Herman Wouk is one of the most graceful insightful writers I enjoy reading. Picking up this book written so many years ago, I thought it would be outdated and possibly corny. Instead it was a compelling historical journey into the mentality of World II with delicious detail and suspense. I'm going to reread/listen Winds of War and War and Remembrance soon.
The everyday lingo and crisp descriptions of the submarine's smell and textures. The sympathetic and tolerant creation of imperfect characters is unique to Wouk.
I wish Humphrey Bogart were alive to do the remake.
Excellent. gripping story and history
The breaking of the cable towing the target. Poor old captain lost the plot
listening is very relaxing.
a real experience of life at sea
Not my typical choice, but I just couldn't turn it off! Lots of Navy jargon but no so much that you can't follow it, it just made it more authentic. I was surprised by my reaction to the ending. Makes me want to listen to it all over again.
I enjoyed listening to this book, but I'm not as exuberant in my praise as some readers. I read Wouk's Winds of War and War & Remembrance years ago and enjoyed them more, not because they were any better written, but because I learned so much about WWII and its many historical characters. A Navy ship supplies less education about the war for me and is thus reduced to merely a very well-told tale. Sure, the psychology of various characters and what can drive them to desperate measures is fascinating, but even so doesn't move me to label such writing great literature. The Caine Mutiny in my view is pulp fiction at its very best.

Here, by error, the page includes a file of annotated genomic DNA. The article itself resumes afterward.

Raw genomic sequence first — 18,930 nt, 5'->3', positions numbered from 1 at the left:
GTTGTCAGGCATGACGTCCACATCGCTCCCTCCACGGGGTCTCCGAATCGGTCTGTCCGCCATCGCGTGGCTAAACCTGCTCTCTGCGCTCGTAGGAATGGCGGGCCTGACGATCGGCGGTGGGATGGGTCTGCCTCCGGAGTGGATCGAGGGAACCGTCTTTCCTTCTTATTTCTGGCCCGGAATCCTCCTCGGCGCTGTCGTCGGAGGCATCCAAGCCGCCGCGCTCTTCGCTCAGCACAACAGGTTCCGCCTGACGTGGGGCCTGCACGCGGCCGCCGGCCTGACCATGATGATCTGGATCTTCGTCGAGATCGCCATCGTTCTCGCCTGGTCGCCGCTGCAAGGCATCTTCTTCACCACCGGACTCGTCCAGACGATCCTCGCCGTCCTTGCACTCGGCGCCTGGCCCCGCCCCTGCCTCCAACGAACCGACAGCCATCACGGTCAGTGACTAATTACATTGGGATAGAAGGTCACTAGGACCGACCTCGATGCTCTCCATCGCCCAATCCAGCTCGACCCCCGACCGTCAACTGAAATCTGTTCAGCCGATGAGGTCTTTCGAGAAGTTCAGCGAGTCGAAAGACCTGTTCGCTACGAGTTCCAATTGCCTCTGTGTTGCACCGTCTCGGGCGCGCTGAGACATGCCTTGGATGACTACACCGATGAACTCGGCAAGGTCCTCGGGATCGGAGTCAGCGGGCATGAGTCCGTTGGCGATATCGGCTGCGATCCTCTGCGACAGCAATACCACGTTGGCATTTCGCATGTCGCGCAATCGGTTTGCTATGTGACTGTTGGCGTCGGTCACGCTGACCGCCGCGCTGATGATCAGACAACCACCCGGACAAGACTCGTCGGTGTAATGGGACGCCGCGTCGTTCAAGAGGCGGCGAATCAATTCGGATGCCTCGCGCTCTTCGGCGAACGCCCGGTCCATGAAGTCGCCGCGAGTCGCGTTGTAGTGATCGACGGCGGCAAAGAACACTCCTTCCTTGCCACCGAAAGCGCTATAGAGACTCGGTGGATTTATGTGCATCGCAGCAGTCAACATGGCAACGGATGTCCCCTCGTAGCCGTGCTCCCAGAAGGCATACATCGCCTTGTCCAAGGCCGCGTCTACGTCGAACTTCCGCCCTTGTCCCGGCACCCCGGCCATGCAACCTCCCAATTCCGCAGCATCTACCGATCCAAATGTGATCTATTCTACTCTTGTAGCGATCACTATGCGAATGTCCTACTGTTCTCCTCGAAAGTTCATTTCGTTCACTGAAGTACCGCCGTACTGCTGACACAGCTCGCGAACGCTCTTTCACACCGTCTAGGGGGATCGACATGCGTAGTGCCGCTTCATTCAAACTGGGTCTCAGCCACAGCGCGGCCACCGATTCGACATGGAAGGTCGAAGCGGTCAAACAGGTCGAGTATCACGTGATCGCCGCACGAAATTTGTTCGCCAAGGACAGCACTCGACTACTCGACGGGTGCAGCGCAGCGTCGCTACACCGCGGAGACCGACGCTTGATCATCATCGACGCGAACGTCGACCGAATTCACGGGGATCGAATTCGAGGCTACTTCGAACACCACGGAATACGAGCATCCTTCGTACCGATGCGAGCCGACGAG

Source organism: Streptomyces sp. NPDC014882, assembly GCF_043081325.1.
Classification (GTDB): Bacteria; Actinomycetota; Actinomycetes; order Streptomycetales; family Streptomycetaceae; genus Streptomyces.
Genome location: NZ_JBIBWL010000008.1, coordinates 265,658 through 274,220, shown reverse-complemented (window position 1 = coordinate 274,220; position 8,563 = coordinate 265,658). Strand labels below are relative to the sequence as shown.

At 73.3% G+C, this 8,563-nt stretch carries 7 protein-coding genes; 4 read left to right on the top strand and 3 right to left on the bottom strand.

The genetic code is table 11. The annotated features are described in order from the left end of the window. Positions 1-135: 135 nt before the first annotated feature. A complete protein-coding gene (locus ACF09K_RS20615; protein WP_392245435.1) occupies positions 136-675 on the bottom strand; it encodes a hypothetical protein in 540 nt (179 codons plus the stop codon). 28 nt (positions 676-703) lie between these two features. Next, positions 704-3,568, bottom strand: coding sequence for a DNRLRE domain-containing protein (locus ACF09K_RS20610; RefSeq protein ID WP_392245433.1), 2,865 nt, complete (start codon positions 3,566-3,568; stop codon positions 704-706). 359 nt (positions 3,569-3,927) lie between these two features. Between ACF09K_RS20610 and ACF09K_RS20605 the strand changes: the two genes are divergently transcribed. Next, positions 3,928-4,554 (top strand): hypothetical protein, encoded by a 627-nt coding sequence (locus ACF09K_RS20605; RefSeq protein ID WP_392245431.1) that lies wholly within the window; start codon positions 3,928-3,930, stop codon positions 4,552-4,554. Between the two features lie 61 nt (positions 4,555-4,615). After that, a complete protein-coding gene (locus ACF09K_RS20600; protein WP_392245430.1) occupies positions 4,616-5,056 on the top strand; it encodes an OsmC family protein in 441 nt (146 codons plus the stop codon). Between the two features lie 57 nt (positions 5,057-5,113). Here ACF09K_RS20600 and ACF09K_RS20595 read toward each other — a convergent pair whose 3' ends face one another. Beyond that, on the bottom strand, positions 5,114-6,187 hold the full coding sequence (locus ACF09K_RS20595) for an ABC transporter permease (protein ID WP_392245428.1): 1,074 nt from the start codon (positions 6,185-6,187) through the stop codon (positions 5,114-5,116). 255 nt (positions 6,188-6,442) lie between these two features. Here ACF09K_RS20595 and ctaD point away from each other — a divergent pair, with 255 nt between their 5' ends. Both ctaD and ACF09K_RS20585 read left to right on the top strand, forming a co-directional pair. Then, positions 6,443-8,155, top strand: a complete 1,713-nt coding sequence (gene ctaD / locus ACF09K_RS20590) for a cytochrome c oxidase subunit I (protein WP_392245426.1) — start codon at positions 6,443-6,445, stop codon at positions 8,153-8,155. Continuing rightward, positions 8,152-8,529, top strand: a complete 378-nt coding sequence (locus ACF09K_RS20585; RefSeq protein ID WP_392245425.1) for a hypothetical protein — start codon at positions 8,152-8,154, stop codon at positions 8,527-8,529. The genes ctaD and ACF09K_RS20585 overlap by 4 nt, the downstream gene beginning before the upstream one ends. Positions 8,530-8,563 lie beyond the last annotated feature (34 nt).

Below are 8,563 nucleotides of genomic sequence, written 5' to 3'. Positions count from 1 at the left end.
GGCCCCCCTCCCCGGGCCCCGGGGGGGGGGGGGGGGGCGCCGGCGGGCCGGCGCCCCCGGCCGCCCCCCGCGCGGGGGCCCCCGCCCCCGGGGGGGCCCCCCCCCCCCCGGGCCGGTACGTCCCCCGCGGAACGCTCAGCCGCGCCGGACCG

Not your typical WWII story. Interesting characters and likable (minus one or two) and the story moved right along.
I have not read the print vertion.
Willie Keith, the author paints a real picture of a young man going through many life changes and decisions. It was all believable.
I had moments of "oh no, not that" during the book. I like surprises, and this book does have a few.
The characters are well-developed. The reader does a great job of interpreting the different character's voices. It was hard to put the audio book down.
As the son of a WWII Navy veteran who served in the Pacific, this part of the war has always appealed to me. Herman Wouk weaves a completely believable story that is compelling and thoughtful. Willy Keith is used to carry the story, but the real story is about men at war under intense pressure. The trial itself is masterfully told and the aftermath of the trial is the real climax to the book, not just a wrap-up.
Kevin Pariseau does an excellent job as reader. If you are a lover of historical fiction, you've probably already read this book (I did when I was a teenager), but even if you have read it in the past, it is definitely worth a listen as well.
Retired professor. Currently dedicated to consultancy and translation.
This interesting audiobook is worth listening again.
The Cane Mutiny is not as deep as Hemingway's For Whom the Bell Tolls, but there are some similarities, especially with regard the description of the war scenes.
The trial itself was the most interesting part of the book. The hearing of the psychiatrists was very funny.
A stupid mind in command.
I enjoyed listening to it and recommend it for sure.
I'm a big Herman Wouk fan but this surpassed any expectations I had. I couldn't stop listening to it. This was a great story and the writing and character development were superb. I really liked the narrator. He was really good even when doing female voices. I felt transported back in time to WWII while listening. The description of the Caine was to expertly done that I swear I could smell the sea. Get this book, you won't regret it!